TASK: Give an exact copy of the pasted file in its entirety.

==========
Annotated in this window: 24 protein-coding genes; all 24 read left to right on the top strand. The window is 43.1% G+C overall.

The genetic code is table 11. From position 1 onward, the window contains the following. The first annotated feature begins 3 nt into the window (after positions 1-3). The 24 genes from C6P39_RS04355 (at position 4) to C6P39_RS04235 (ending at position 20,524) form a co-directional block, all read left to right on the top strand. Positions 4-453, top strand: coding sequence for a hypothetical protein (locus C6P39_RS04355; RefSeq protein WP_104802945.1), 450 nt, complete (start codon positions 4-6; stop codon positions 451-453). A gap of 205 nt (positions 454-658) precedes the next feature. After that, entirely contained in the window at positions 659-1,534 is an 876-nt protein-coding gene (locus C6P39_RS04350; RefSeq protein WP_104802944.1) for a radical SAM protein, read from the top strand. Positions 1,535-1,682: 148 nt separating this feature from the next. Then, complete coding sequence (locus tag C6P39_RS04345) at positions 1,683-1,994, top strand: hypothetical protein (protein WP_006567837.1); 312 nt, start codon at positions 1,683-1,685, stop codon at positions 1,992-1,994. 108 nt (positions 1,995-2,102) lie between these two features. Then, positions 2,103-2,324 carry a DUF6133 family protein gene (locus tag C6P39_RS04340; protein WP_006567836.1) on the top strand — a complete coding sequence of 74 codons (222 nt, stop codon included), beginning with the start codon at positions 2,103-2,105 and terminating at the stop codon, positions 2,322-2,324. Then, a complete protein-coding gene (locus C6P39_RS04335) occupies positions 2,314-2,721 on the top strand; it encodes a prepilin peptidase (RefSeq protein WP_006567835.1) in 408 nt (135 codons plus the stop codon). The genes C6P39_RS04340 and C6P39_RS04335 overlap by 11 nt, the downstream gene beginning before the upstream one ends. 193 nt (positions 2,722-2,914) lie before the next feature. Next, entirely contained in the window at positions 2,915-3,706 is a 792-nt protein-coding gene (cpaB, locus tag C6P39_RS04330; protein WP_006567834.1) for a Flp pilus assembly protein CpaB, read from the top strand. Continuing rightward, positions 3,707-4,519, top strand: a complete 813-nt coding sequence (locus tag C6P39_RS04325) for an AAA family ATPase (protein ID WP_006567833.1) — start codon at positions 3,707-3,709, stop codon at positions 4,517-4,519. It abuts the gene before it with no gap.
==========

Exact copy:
Annotated in this window: 24 protein-coding genes; all 24 read left to right on the top strand. The window is 43.1% G+C overall.

The genetic code is table 11. From position 1 onward, the window contains the following. The first annotated feature begins 3 nt into the window (after positions 1-3). The 24 genes from C6P39_RS04355 (at position 4) to C6P39_RS04235 (ending at position 20,524) form a co-directional block, all read left to right on the top strand. Positions 4-453, top strand: coding sequence for a hypothetical protein (locus C6P39_RS04355; RefSeq protein WP_104802945.1), 450 nt, complete (start codon positions 4-6; stop codon positions 451-453). A gap of 205 nt (positions 454-658) precedes the next feature. After that, entirely contained in the window at positions 659-1,534 is an 876-nt protein-coding gene (locus C6P39_RS04350; RefSeq protein WP_104802944.1) for a radical SAM protein, read from the top strand. Positions 1,535-1,682: 148 nt separating this feature from the next. Then, complete coding sequence (locus tag C6P39_RS04345) at positions 1,683-1,994, top strand: hypothetical protein (protein WP_006567837.1); 312 nt, start codon at positions 1,683-1,685, stop codon at positions 1,992-1,994. 108 nt (positions 1,995-2,102) lie between these two features. Then, positions 2,103-2,324 carry a DUF6133 family protein gene (locus tag C6P39_RS04340; protein WP_006567836.1) on the top strand — a complete coding sequence of 74 codons (222 nt, stop codon included), beginning with the start codon at positions 2,103-2,105 and terminating at the stop codon, positions 2,322-2,324. Then, a complete protein-coding gene (locus C6P39_RS04335) occupies positions 2,314-2,721 on the top strand; it encodes a prepilin peptidase (RefSeq protein WP_006567835.1) in 408 nt (135 codons plus the stop codon). The genes C6P39_RS04340 and C6P39_RS04335 overlap by 11 nt, the downstream gene beginning before the upstream one ends. 193 nt (positions 2,722-2,914) lie before the next feature. Next, entirely contained in the window at positions 2,915-3,706 is a 792-nt protein-coding gene (cpaB, locus tag C6P39_RS04330; protein WP_006567834.1) for a Flp pilus assembly protein CpaB, read from the top strand. Continuing rightward, positions 3,707-4,519, top strand: a complete 813-nt coding sequence (locus tag C6P39_RS04325) for an AAA family ATPase (protein ID WP_006567833.1) — start codon at positions 3,707-3,709, stop codon at positions 4,517-4,519. It abuts the gene before it with no gap.